Owing to the complex nature of VET, the knowledge elements being formed on a wide professional platform and possible to be verified by the teachers’ methodological culture can summarize the interconnections described at a theoretical and general level in an up-to-date form and at an optimal length. Resulting from the open structure, this system is more suitable than traditional solutions for having new components presenting interdisciplinary knowledge elements built in. In addition, case studies and examples may make learning more effective and, supposing there are relevant solutions, can make community content development (done by students and teachers alike) more rapid and targeted. The case studies, good examples and practical applications can make the acquisition of the material, which in many cases seems to be merely theoretical, livelier. 

The first learning resource construction of this type has been being elaborated as part of the new type of electronic learning resource meant for teachers working in the secondary level vocational training entitled “Introduction to systems” (Bars, Vámos, Nagy, Monos, Max, Benedek (ed.), 2015) within the frameworks of the digital education resource development mentioned as a preliminary of these researches, which was initiated and is done with the participation of academician Tibor Vámos, since our preparation for the first methodological tender call announced by HAS and the informal birth of the research team (2014).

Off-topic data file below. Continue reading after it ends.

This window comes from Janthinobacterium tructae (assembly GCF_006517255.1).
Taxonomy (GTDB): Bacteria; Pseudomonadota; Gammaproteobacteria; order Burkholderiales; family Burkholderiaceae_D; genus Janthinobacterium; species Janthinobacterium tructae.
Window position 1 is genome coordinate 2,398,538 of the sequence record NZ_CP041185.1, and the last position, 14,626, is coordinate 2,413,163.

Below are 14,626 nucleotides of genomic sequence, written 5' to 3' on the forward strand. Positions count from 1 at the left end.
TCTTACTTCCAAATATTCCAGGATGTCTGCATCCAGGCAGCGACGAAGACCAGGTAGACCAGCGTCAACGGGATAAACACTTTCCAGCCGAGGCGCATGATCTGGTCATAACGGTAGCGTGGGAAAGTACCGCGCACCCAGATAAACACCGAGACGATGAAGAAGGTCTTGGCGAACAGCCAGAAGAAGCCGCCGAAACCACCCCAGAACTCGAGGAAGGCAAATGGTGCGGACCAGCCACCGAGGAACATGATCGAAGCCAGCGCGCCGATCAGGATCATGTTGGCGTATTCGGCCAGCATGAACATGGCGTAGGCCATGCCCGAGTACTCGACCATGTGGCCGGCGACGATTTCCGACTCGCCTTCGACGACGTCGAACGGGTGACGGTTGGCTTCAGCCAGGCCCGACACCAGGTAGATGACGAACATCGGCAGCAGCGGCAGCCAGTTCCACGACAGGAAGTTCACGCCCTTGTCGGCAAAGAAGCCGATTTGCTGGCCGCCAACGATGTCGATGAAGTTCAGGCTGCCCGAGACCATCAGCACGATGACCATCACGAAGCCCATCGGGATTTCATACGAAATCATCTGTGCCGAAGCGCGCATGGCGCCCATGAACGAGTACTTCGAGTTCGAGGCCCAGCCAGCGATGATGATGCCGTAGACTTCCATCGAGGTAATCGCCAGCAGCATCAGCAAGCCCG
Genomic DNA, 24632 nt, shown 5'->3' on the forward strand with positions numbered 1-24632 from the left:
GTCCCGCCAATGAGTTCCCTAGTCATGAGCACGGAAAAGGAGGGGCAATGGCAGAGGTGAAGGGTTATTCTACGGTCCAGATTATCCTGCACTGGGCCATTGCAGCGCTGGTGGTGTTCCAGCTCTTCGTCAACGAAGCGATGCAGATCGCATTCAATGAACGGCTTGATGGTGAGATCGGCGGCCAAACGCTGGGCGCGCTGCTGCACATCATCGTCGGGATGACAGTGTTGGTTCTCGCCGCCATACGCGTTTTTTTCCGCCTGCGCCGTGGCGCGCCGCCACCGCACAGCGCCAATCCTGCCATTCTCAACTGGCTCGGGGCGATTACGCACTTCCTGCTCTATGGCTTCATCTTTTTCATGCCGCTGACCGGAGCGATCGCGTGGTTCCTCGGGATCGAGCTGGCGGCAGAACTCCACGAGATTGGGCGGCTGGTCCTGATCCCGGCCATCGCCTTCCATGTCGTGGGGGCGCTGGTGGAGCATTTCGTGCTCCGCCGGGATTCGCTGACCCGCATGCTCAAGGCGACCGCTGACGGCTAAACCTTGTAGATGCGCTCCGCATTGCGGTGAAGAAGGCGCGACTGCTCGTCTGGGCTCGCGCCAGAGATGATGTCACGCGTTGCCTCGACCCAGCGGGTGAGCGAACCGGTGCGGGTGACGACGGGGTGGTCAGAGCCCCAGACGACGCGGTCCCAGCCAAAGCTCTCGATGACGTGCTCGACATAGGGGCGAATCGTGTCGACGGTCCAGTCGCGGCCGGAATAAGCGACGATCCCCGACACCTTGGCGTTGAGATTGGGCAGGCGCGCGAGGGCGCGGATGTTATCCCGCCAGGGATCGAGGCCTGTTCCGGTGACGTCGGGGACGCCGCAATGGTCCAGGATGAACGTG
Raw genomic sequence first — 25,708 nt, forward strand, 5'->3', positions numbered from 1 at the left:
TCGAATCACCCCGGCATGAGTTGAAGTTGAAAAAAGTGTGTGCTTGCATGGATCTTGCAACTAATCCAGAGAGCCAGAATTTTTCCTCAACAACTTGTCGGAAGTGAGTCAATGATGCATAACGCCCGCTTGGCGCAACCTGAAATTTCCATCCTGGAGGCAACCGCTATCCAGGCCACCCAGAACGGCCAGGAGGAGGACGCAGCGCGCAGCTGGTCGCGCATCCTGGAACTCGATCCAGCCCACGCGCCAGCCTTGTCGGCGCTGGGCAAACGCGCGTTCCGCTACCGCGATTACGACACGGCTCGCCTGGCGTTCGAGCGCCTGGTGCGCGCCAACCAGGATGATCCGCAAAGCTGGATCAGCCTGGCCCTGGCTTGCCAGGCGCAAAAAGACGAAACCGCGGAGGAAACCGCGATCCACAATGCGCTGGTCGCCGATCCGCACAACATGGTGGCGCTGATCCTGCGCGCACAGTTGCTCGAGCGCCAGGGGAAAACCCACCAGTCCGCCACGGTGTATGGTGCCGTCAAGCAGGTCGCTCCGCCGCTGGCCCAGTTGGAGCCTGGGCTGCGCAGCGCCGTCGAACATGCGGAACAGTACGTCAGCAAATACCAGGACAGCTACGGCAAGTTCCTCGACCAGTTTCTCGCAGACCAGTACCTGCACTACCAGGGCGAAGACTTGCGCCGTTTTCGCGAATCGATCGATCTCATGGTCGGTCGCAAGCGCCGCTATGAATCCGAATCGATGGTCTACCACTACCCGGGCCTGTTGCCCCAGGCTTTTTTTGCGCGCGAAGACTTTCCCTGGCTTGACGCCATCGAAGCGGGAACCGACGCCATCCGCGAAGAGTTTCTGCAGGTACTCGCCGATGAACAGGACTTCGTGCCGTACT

Another topic of the research important from a methodological aspect was the use of cloud services. This means the storage of complex open access methodological materials (being continuously completed in terms of contacts and elements) in clouds. According to the present ideas, this would offer a service for school users in the course of which the certain service would not be provided on a concrete, dedicated hardware but dividedly, on the supplier’s hardware; i.e. a high level of availability of divided and redundant servers would be provided together with a strong protection against data loss.  The core of the open access principle is the provision of open access where the progressive adoption of security protocols is not an obligatory factor. The possibility of collaborative work, continuous data synchronization and backup, automatic refreshment, the shareability of contents and data encryption are all advantageous factors.